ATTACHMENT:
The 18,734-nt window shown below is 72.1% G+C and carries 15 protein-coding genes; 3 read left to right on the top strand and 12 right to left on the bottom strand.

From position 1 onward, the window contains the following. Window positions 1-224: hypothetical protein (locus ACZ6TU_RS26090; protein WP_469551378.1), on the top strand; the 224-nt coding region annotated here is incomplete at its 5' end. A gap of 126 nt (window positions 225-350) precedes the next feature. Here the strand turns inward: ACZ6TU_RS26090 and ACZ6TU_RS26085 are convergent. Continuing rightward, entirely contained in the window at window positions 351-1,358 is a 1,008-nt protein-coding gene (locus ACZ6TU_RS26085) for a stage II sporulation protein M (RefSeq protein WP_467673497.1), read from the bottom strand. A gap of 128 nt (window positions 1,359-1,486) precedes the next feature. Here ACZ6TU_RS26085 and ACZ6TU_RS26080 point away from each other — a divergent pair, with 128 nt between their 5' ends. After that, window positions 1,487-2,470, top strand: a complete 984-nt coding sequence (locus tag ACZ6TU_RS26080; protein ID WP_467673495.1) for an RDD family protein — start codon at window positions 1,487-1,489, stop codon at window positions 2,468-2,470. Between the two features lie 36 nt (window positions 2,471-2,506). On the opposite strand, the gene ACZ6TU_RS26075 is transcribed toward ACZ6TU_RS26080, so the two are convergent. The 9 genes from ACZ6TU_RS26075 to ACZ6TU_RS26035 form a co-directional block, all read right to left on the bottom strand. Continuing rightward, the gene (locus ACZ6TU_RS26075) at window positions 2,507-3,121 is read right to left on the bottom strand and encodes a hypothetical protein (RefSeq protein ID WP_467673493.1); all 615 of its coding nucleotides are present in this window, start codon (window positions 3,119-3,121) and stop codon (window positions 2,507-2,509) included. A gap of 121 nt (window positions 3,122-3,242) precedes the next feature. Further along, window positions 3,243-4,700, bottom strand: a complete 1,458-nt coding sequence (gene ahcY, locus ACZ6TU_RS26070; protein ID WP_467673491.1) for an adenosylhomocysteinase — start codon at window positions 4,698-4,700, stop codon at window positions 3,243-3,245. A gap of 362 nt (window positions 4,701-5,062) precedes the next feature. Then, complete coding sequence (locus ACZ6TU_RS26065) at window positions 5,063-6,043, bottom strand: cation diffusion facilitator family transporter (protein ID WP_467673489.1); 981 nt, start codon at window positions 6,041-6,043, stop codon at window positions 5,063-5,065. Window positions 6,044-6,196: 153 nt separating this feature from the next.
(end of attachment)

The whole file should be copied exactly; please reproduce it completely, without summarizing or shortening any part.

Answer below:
The 18,734-nt window shown below is 72.1% G+C and carries 15 protein-coding genes; 3 read left to right on the top strand and 12 right to left on the bottom strand.

From position 1 onward, the window contains the following. Window positions 1-224: hypothetical protein (locus ACZ6TU_RS26090; protein WP_469551378.1), on the top strand; the 224-nt coding region annotated here is incomplete at its 5' end. A gap of 126 nt (window positions 225-350) precedes the next feature. Here the strand turns inward: ACZ6TU_RS26090 and ACZ6TU_RS26085 are convergent. Continuing rightward, entirely contained in the window at window positions 351-1,358 is a 1,008-nt protein-coding gene (locus ACZ6TU_RS26085) for a stage II sporulation protein M (RefSeq protein WP_467673497.1), read from the bottom strand. A gap of 128 nt (window positions 1,359-1,486) precedes the next feature. Here ACZ6TU_RS26085 and ACZ6TU_RS26080 point away from each other — a divergent pair, with 128 nt between their 5' ends. After that, window positions 1,487-2,470, top strand: a complete 984-nt coding sequence (locus tag ACZ6TU_RS26080; protein ID WP_467673495.1) for an RDD family protein — start codon at window positions 1,487-1,489, stop codon at window positions 2,468-2,470. Between the two features lie 36 nt (window positions 2,471-2,506). On the opposite strand, the gene ACZ6TU_RS26075 is transcribed toward ACZ6TU_RS26080, so the two are convergent. The 9 genes from ACZ6TU_RS26075 to ACZ6TU_RS26035 form a co-directional block, all read right to left on the bottom strand. Continuing rightward, the gene (locus ACZ6TU_RS26075) at window positions 2,507-3,121 is read right to left on the bottom strand and encodes a hypothetical protein (RefSeq protein ID WP_467673493.1); all 615 of its coding nucleotides are present in this window, start codon (window positions 3,119-3,121) and stop codon (window positions 2,507-2,509) included. A gap of 121 nt (window positions 3,122-3,242) precedes the next feature. Further along, window positions 3,243-4,700, bottom strand: a complete 1,458-nt coding sequence (gene ahcY, locus ACZ6TU_RS26070; protein ID WP_467673491.1) for an adenosylhomocysteinase — start codon at window positions 4,698-4,700, stop codon at window positions 3,243-3,245. A gap of 362 nt (window positions 4,701-5,062) precedes the next feature. Then, complete coding sequence (locus ACZ6TU_RS26065) at window positions 5,063-6,043, bottom strand: cation diffusion facilitator family transporter (protein ID WP_467673489.1); 981 nt, start codon at window positions 6,041-6,043, stop codon at window positions 5,063-5,065. Window positions 6,044-6,196: 153 nt separating this feature from the next.